2)   Every hour tilt forward or to the side to release pressure on the seat

3)   If ankles or heels press on the chair, use foam padding to protect against sores

4)   Check skin regularly for signs of pressure or ulcers

Treatment:  Pressure sores are treated differently depending on the stage of ulceration and how severe the damage to the skin is.

1)   If there is mild erythema, the treatment is generally off-loading the area but decreasing the amount of time that this area is compressed by body re-positioning, and/or using pillows to cushion the area.  We also use transparent films over the ulcers to protect the areas.

2)   In patients who have diabetes, adequately managing blood sugars to keep them under good control is very important.  Elevated blood sugars impede wound healing.

3)   If there is dead or dying skin or soft tissues, this often needs to be removed to help prevent infection.

4)   Special bandages may be needed to keep the healing tissue moist but prevent tissue maceration (from being too moist). Sometimes the dressings that we use to treat wounds can be very expensive.

5)   Antibiotics may be prescribed if there is a wound infection

6)   Medication for pain may also be prescribed

There are some tools to score the pressure and grade the healing process.  These are helpful for patients who come back for repeat visits to wound care clinic or their primary care provider and there is a need to grade the healing by giving them a score.  Some clinical features that are examined include:

1)   Amount of Exudate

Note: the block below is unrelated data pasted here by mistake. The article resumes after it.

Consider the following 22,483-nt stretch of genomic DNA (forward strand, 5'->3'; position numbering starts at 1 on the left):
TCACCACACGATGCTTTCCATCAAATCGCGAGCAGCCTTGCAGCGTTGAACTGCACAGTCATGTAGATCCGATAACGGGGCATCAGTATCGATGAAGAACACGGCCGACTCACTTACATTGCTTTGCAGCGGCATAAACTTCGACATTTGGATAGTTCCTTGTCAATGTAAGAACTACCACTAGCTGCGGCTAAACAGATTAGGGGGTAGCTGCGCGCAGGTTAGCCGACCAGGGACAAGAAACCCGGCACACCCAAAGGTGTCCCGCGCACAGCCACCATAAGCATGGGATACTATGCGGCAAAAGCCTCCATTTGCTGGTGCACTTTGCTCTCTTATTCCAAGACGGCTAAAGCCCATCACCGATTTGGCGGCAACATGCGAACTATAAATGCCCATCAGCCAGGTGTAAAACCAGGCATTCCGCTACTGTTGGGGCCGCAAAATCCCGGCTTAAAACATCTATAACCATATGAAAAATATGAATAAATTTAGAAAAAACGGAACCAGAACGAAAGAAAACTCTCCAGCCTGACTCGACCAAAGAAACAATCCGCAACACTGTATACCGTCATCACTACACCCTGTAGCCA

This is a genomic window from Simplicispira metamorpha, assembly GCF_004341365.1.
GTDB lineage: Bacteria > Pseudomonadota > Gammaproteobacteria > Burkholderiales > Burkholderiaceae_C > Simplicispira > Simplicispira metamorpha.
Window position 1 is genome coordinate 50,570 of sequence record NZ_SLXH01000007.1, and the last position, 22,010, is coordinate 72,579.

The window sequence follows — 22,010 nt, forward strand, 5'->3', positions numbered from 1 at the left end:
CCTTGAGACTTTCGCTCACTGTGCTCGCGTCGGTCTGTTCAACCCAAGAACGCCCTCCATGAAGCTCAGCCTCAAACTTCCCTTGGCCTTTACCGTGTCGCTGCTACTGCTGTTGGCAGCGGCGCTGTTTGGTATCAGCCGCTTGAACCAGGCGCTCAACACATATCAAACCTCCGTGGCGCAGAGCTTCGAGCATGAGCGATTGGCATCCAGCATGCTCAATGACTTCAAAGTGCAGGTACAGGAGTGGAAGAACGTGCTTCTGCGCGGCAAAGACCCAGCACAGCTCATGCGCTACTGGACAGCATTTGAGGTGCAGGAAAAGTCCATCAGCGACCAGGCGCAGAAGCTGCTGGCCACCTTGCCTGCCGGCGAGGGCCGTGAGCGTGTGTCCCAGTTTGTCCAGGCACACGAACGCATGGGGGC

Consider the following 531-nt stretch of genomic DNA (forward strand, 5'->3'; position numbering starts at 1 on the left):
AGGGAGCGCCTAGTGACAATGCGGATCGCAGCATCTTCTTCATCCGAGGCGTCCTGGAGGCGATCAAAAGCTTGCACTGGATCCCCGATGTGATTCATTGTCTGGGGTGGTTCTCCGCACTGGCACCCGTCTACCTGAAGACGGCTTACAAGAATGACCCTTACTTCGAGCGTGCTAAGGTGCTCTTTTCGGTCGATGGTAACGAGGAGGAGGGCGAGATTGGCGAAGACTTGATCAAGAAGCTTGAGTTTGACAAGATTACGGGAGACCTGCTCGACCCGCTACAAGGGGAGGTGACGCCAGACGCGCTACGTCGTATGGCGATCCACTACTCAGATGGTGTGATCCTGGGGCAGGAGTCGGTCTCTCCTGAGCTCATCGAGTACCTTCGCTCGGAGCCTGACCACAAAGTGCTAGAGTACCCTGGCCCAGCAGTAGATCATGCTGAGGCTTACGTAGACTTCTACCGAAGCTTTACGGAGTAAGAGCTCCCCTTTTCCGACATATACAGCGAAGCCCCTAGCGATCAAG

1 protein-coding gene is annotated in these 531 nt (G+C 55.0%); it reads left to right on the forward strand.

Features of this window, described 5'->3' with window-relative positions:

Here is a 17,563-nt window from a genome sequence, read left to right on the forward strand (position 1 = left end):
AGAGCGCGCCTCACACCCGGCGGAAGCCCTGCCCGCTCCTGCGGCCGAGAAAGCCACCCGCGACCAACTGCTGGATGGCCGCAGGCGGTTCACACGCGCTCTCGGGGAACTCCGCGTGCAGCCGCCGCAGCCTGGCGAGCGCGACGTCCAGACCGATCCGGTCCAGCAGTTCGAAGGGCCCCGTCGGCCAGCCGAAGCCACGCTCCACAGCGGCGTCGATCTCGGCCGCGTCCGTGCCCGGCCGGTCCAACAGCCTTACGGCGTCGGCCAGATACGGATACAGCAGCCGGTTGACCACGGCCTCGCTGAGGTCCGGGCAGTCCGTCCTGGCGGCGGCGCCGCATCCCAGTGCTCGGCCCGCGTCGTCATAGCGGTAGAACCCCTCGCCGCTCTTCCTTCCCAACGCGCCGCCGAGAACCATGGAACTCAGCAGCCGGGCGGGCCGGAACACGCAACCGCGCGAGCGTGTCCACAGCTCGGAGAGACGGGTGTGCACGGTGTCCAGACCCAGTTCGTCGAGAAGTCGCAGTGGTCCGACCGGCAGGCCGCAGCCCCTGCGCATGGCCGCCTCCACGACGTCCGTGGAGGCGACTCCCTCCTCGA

2)   Skin color surrounding the wound

3)   Peripheral tissue swelling

4)   Peripheral tissue firmness around the wound

5)   Amount of granulation (healing) tissue

6)   How much epithilization is present

It’s important to optimize the nutritional status of patients with wounds.  Particularly for patients who have Stage 3 and 4 ulcers, they need enough protein and calories to help heal these wounds.

This document is for informational purposes only, and should not be considered medical advice for any individual patient.  If you have questions please contact your medical provider.


I hope that you have found this information useful.  Wishing you the best of health,

Scott Rennie, DO

Blog: https://doctorrennie.wordpress.com


Diabetes Foot Care

shutterstock_110360354Patients who have diabetes need to pay extra attention to their foot care to help prevent infections.  I’ve had numerous patients with diabetes need foot or toe amputations that could have been prevented with excellent foot hygiene.  Small scrapes in the skin or ingrown nails can become extremely bad very quickly with diabetes because patients who have diabetes often don’t have as much sensation (due to damage to the nerve endings and blood vessels in your feet).  This can make it difficult to detect sores and once an infection is present it can be very difficult to treat.  I thought I’d put together some tips to help you keep your feet healthy and decrease the risk for infections.

1)      Stop smoking:  If you smoke, this can decrease the blood flowing to your feet and make foot problems worse.

2)     Inspect your feet everyday:  Look for blisters, cuts, cracks or sores.  If you cannot see your feet well then use a mirror or have a family member help you.

3)     Wash your feet everyday:  Use warm (not hot) water – be sure to check the temperature with your hands rather than your feet.

4)     Dry your feet well:  Pat them dry and do not rub the skin on your feet too hard.  Dry between each toe.  If the skin on your feet stays moist, bacteria or fungus can grow and that might lead to a foot infection.